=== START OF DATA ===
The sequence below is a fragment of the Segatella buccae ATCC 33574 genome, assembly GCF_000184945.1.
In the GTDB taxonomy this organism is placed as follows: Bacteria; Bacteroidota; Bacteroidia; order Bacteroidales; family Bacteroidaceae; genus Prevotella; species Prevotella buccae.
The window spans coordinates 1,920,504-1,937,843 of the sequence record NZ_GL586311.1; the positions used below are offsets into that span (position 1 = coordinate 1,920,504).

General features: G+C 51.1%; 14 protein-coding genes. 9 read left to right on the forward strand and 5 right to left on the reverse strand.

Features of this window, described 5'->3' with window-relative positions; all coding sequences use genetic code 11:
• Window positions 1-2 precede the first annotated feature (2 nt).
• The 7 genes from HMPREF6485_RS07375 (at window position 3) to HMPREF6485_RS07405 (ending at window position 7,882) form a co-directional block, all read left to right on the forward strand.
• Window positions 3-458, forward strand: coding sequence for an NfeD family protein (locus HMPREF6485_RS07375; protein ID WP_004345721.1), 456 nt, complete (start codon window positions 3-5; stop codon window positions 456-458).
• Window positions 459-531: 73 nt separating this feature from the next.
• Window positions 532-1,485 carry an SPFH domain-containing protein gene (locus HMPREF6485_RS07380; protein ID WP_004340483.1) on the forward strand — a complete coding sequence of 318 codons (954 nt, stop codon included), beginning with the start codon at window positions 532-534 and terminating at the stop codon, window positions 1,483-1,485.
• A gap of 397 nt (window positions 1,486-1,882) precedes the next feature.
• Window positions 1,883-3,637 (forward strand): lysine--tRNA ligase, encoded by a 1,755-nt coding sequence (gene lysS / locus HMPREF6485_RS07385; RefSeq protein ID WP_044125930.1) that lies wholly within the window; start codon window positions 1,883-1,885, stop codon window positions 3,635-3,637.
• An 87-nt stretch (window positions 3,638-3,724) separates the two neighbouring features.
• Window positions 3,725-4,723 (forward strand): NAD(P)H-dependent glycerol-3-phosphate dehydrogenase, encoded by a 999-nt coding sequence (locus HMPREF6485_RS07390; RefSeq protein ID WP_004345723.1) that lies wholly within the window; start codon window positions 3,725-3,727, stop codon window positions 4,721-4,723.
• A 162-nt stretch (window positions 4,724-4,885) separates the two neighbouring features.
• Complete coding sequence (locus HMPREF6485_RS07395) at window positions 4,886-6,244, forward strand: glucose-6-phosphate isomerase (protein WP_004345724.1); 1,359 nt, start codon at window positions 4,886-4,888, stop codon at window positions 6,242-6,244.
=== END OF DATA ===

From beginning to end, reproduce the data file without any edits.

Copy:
The sequence below is a fragment of the Segatella buccae ATCC 33574 genome, assembly GCF_000184945.1.
In the GTDB taxonomy this organism is placed as follows: Bacteria; Bacteroidota; Bacteroidia; order Bacteroidales; family Bacteroidaceae; genus Prevotella; species Prevotella buccae.
The window spans coordinates 1,920,504-1,937,843 of the sequence record NZ_GL586311.1; the positions used below are offsets into that span (position 1 = coordinate 1,920,504).

General features: G+C 51.1%; 14 protein-coding genes. 9 read left to right on the forward strand and 5 right to left on the reverse strand.

Features of this window, described 5'->3' with window-relative positions; all coding sequences use genetic code 11:
• Window positions 1-2 precede the first annotated feature (2 nt).
• The 7 genes from HMPREF6485_RS07375 (at window position 3) to HMPREF6485_RS07405 (ending at window position 7,882) form a co-directional block, all read left to right on the forward strand.
• Window positions 3-458, forward strand: coding sequence for an NfeD family protein (locus HMPREF6485_RS07375; protein ID WP_004345721.1), 456 nt, complete (start codon window positions 3-5; stop codon window positions 456-458).
• Window positions 459-531: 73 nt separating this feature from the next.
• Window positions 532-1,485 carry an SPFH domain-containing protein gene (locus HMPREF6485_RS07380; protein ID WP_004340483.1) on the forward strand — a complete coding sequence of 318 codons (954 nt, stop codon included), beginning with the start codon at window positions 532-534 and terminating at the stop codon, window positions 1,483-1,485.
• A gap of 397 nt (window positions 1,486-1,882) precedes the next feature.
• Window positions 1,883-3,637 (forward strand): lysine--tRNA ligase, encoded by a 1,755-nt coding sequence (gene lysS / locus HMPREF6485_RS07385; RefSeq protein ID WP_044125930.1) that lies wholly within the window; start codon window positions 1,883-1,885, stop codon window positions 3,635-3,637.
• An 87-nt stretch (window positions 3,638-3,724) separates the two neighbouring features.
• Window positions 3,725-4,723 (forward strand): NAD(P)H-dependent glycerol-3-phosphate dehydrogenase, encoded by a 999-nt coding sequence (locus HMPREF6485_RS07390; RefSeq protein ID WP_004345723.1) that lies wholly within the window; start codon window positions 3,725-3,727, stop codon window positions 4,721-4,723.
• A 162-nt stretch (window positions 4,724-4,885) separates the two neighbouring features.
• Complete coding sequence (locus HMPREF6485_RS07395) at window positions 4,886-6,244, forward strand: glucose-6-phosphate isomerase (protein WP_004345724.1); 1,359 nt, start codon at window positions 4,886-4,888, stop codon at window positions 6,242-6,244.